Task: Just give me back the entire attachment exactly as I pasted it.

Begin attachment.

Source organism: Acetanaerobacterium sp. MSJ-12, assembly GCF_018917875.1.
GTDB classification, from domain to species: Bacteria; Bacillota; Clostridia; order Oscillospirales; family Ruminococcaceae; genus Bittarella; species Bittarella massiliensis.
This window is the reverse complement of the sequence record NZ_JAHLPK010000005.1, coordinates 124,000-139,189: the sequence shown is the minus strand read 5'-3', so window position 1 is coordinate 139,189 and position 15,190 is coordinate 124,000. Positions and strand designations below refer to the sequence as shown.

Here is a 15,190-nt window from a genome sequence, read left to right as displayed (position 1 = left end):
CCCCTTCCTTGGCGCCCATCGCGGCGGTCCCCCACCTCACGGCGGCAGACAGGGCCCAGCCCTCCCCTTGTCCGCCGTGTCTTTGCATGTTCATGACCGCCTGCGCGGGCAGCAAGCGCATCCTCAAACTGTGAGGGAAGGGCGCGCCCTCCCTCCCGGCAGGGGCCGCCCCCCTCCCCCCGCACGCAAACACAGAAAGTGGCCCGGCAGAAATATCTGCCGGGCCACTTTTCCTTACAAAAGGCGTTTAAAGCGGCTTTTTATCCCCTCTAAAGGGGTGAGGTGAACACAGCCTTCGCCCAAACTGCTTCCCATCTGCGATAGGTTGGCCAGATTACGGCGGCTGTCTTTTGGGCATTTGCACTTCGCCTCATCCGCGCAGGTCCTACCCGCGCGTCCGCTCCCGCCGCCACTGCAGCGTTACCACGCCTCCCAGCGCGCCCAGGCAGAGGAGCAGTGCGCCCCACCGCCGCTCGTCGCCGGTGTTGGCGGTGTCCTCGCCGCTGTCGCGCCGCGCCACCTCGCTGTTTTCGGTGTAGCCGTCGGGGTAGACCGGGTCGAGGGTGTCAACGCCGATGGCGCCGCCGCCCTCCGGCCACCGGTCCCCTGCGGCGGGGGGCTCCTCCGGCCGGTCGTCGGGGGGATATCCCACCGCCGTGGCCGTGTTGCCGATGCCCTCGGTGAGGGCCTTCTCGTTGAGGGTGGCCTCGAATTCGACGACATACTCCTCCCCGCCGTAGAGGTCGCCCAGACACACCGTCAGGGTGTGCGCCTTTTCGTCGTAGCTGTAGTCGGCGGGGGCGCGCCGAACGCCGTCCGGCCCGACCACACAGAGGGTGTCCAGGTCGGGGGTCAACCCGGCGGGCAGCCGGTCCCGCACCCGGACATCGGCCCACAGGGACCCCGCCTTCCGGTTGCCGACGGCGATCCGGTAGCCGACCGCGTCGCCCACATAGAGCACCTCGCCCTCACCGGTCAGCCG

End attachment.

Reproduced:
Source organism: Acetanaerobacterium sp. MSJ-12, assembly GCF_018917875.1.
GTDB classification, from domain to species: Bacteria; Bacillota; Clostridia; order Oscillospirales; family Ruminococcaceae; genus Bittarella; species Bittarella massiliensis.
This window is the reverse complement of the sequence record NZ_JAHLPK010000005.1, coordinates 124,000-139,189: the sequence shown is the minus strand read 5'-3', so window position 1 is coordinate 139,189 and position 15,190 is coordinate 124,000. Positions and strand designations below refer to the sequence as shown.

Here is a 15,190-nt window from a genome sequence, read left to right as displayed (position 1 = left end):
CCCCTTCCTTGGCGCCCATCGCGGCGGTCCCCCACCTCACGGCGGCAGACAGGGCCCAGCCCTCCCCTTGTCCGCCGTGTCTTTGCATGTTCATGACCGCCTGCGCGGGCAGCAAGCGCATCCTCAAACTGTGAGGGAAGGGCGCGCCCTCCCTCCCGGCAGGGGCCGCCCCCCTCCCCCCGCACGCAAACACAGAAAGTGGCCCGGCAGAAATATCTGCCGGGCCACTTTTCCTTACAAAAGGCGTTTAAAGCGGCTTTTTATCCCCTCTAAAGGGGTGAGGTGAACACAGCCTTCGCCCAAACTGCTTCCCATCTGCGATAGGTTGGCCAGATTACGGCGGCTGTCTTTTGGGCATTTGCACTTCGCCTCATCCGCGCAGGTCCTACCCGCGCGTCCGCTCCCGCCGCCACTGCAGCGTTACCACGCCTCCCAGCGCGCCCAGGCAGAGGAGCAGTGCGCCCCACCGCCGCTCGTCGCCGGTGTTGGCGGTGTCCTCGCCGCTGTCGCGCCGCGCCACCTCGCTGTTTTCGGTGTAGCCGTCGGGGTAGACCGGGTCGAGGGTGTCAACGCCGATGGCGCCGCCGCCCTCCGGCCACCGGTCCCCTGCGGCGGGGGGCTCCTCCGGCCGGTCGTCGGGGGGATATCCCACCGCCGTGGCCGTGTTGCCGATGCCCTCGGTGAGGGCCTTCTCGTTGAGGGTGGCCTCGAATTCGACGACATACTCCTCCCCGCCGTAGAGGTCGCCCAGACACACCGTCAGGGTGTGCGCCTTTTCGTCGTAGCTGTAGTCGGCGGGGGCGCGCCGAACGCCGTCCGGCCCGACCACACAGAGGGTGTCCAGGTCGGGGGTCAACCCGGCGGGCAGCCGGTCCCGCACCCGGACATCGGCCCACAGGGACCCCGCCTTCCGGTTGCCGACGGCGATCCGGTAGCCGACCGCGTCGCCCACATAGAGCACCTCGCCCTCACCGGTCAGCCG